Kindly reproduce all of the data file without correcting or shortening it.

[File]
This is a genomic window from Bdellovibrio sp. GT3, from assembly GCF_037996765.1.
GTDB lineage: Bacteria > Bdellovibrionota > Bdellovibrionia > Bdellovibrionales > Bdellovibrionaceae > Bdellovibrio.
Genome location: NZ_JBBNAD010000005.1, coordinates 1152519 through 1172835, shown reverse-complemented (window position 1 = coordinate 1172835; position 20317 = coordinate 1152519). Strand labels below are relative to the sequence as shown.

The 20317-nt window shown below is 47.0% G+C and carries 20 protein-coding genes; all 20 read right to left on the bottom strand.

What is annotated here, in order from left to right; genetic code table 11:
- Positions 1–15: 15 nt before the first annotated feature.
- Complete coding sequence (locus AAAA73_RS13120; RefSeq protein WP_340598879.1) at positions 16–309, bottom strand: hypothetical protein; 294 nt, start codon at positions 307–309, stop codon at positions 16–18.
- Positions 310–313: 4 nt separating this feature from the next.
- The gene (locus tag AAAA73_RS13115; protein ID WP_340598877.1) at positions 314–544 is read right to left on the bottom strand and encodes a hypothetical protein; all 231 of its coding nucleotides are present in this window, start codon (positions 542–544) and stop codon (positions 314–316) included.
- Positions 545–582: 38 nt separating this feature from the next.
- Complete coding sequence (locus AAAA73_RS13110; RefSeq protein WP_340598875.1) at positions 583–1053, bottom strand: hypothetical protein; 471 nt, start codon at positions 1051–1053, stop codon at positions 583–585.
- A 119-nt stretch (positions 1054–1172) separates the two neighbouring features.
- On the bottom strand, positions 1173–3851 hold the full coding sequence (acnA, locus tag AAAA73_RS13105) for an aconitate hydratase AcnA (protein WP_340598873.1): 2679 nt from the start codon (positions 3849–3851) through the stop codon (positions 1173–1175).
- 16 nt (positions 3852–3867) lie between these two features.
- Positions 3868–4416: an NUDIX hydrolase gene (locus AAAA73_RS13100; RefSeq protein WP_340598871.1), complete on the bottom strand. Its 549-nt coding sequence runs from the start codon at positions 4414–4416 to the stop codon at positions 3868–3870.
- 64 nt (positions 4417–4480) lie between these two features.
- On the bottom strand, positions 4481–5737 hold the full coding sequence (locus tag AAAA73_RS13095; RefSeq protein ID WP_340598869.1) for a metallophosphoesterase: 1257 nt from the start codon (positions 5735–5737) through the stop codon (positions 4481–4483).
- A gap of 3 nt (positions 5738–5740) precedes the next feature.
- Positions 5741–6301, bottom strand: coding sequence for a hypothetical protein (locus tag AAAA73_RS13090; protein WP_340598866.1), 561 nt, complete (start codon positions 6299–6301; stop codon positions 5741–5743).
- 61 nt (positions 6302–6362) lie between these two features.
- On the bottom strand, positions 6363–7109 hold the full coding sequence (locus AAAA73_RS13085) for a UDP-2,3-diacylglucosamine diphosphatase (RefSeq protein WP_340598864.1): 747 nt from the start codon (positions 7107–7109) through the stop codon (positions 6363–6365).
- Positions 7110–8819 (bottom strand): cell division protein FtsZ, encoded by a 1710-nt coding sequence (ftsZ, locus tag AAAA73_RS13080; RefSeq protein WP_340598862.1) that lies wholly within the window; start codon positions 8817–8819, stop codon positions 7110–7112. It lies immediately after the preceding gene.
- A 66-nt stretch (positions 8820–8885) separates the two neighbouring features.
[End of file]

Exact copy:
This is a genomic window from Bdellovibrio sp. GT3, from assembly GCF_037996765.1.
GTDB lineage: Bacteria > Bdellovibrionota > Bdellovibrionia > Bdellovibrionales > Bdellovibrionaceae > Bdellovibrio.
Genome location: NZ_JBBNAD010000005.1, coordinates 1152519 through 1172835, shown reverse-complemented (window position 1 = coordinate 1172835; position 20317 = coordinate 1152519). Strand labels below are relative to the sequence as shown.

The 20317-nt window shown below is 47.0% G+C and carries 20 protein-coding genes; all 20 read right to left on the bottom strand.

What is annotated here, in order from left to right; genetic code table 11:
- Positions 1–15: 15 nt before the first annotated feature.
- Complete coding sequence (locus AAAA73_RS13120; RefSeq protein WP_340598879.1) at positions 16–309, bottom strand: hypothetical protein; 294 nt, start codon at positions 307–309, stop codon at positions 16–18.
- Positions 310–313: 4 nt separating this feature from the next.
- The gene (locus tag AAAA73_RS13115; protein ID WP_340598877.1) at positions 314–544 is read right to left on the bottom strand and encodes a hypothetical protein; all 231 of its coding nucleotides are present in this window, start codon (positions 542–544) and stop codon (positions 314–316) included.
- Positions 545–582: 38 nt separating this feature from the next.
- Complete coding sequence (locus AAAA73_RS13110; RefSeq protein WP_340598875.1) at positions 583–1053, bottom strand: hypothetical protein; 471 nt, start codon at positions 1051–1053, stop codon at positions 583–585.
- A 119-nt stretch (positions 1054–1172) separates the two neighbouring features.
- On the bottom strand, positions 1173–3851 hold the full coding sequence (acnA, locus tag AAAA73_RS13105) for an aconitate hydratase AcnA (protein WP_340598873.1): 2679 nt from the start codon (positions 3849–3851) through the stop codon (positions 1173–1175).
- 16 nt (positions 3852–3867) lie between these two features.
- Positions 3868–4416: an NUDIX hydrolase gene (locus AAAA73_RS13100; RefSeq protein WP_340598871.1), complete on the bottom strand. Its 549-nt coding sequence runs from the start codon at positions 4414–4416 to the stop codon at positions 3868–3870.
- 64 nt (positions 4417–4480) lie between these two features.
- On the bottom strand, positions 4481–5737 hold the full coding sequence (locus tag AAAA73_RS13095; RefSeq protein ID WP_340598869.1) for a metallophosphoesterase: 1257 nt from the start codon (positions 5735–5737) through the stop codon (positions 4481–4483).
- A gap of 3 nt (positions 5738–5740) precedes the next feature.
- Positions 5741–6301, bottom strand: coding sequence for a hypothetical protein (locus tag AAAA73_RS13090; protein WP_340598866.1), 561 nt, complete (start codon positions 6299–6301; stop codon positions 5741–5743).
- 61 nt (positions 6302–6362) lie between these two features.
- On the bottom strand, positions 6363–7109 hold the full coding sequence (locus AAAA73_RS13085) for a UDP-2,3-diacylglucosamine diphosphatase (RefSeq protein WP_340598864.1): 747 nt from the start codon (positions 7107–7109) through the stop codon (positions 6363–6365).
- Positions 7110–8819 (bottom strand): cell division protein FtsZ, encoded by a 1710-nt coding sequence (ftsZ, locus tag AAAA73_RS13080; RefSeq protein WP_340598862.1) that lies wholly within the window; start codon positions 8817–8819, stop codon positions 7110–7112. It lies immediately after the preceding gene.
- A 66-nt stretch (positions 8820–8885) separates the two neighbouring features.